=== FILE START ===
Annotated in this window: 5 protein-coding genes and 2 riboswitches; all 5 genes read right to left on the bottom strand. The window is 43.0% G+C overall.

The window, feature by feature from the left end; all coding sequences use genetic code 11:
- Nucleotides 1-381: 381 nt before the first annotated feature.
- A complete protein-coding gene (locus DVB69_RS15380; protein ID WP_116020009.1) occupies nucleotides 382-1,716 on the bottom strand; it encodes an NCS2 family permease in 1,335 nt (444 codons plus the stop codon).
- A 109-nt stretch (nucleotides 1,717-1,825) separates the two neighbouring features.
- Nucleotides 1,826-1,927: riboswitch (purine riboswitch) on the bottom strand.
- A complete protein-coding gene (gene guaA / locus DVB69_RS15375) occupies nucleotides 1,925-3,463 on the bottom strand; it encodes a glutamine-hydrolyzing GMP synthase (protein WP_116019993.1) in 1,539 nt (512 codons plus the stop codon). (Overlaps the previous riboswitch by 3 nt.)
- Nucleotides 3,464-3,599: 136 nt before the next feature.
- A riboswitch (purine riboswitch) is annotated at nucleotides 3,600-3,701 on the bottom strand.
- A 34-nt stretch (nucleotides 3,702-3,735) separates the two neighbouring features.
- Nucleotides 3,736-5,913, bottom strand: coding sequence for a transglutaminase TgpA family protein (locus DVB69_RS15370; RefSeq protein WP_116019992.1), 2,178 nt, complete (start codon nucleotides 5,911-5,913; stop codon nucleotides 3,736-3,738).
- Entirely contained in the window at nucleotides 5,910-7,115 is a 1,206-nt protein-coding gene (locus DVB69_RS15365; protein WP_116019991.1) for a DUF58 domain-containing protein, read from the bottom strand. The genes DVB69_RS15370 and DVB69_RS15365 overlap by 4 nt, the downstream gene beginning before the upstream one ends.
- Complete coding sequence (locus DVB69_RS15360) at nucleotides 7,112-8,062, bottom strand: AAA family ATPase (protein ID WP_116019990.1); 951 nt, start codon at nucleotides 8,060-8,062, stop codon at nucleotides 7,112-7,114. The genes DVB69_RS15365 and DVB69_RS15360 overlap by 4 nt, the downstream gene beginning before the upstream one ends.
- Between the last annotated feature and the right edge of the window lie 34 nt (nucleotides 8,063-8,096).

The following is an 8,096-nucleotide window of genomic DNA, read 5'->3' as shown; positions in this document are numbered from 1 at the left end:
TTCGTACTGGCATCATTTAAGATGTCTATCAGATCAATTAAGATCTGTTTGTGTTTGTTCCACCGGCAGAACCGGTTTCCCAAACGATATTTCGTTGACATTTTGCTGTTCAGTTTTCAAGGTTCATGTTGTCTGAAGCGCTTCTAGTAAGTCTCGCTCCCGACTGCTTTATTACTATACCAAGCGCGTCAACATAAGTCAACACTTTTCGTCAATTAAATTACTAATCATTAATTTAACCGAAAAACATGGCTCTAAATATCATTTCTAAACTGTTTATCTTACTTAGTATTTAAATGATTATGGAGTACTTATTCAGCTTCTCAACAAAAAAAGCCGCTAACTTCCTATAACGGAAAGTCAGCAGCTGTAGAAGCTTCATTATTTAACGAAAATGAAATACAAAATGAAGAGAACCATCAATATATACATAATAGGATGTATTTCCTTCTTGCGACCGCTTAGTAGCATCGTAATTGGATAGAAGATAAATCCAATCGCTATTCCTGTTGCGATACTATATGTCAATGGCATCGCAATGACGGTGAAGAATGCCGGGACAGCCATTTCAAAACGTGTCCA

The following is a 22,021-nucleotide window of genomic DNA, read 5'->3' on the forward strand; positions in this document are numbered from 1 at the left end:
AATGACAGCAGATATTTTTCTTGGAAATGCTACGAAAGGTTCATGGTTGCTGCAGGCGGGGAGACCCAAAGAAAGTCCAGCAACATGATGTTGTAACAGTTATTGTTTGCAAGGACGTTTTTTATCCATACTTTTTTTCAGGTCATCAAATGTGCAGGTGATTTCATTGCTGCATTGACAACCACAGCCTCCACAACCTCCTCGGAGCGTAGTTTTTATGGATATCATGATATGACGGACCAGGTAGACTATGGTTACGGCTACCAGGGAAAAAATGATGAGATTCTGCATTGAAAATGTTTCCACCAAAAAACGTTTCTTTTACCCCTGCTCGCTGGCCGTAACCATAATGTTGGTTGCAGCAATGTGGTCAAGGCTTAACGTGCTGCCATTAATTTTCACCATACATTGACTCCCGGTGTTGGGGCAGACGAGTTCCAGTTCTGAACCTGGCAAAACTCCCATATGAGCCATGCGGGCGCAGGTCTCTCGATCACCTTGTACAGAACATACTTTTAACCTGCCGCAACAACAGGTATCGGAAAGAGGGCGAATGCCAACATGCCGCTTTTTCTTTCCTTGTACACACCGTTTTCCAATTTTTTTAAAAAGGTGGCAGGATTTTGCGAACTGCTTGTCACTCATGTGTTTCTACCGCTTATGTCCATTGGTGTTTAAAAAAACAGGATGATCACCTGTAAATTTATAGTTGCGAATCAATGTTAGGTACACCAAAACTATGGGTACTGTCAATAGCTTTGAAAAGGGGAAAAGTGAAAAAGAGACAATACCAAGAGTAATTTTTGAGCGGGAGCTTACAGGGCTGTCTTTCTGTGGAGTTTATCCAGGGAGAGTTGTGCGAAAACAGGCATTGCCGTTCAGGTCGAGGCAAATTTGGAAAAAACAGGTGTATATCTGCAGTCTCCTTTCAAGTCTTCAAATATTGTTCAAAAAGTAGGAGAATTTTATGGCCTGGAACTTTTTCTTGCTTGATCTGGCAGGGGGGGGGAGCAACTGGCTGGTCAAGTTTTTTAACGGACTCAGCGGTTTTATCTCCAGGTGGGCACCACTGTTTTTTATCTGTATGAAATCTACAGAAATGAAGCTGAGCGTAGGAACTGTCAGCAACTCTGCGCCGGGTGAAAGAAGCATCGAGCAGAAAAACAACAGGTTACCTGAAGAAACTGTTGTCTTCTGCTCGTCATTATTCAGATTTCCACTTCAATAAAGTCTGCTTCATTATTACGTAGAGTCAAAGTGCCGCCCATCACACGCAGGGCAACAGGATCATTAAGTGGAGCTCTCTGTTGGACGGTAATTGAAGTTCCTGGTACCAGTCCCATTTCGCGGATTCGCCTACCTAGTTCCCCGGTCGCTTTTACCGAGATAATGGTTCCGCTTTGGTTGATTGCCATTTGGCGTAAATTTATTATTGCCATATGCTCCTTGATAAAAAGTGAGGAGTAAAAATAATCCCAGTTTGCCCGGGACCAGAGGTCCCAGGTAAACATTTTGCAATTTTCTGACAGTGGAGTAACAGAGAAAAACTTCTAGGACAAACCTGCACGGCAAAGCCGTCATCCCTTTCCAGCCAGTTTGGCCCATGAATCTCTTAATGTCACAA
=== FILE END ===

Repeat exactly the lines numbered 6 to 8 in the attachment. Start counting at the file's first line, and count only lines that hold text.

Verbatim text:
- Nucleotides 1,826-1,927: riboswitch (purine riboswitch) on the bottom strand.
- A complete protein-coding gene (gene guaA / locus DVB69_RS15375) occupies nucleotides 1,925-3,463 on the bottom strand; it encodes a glutamine-hydrolyzing GMP synthase (protein WP_116019993.1) in 1,539 nt (512 codons plus the stop codon). (Overlaps the previous riboswitch by 3 nt.)
- Nucleotides 3,464-3,599: 136 nt before the next feature.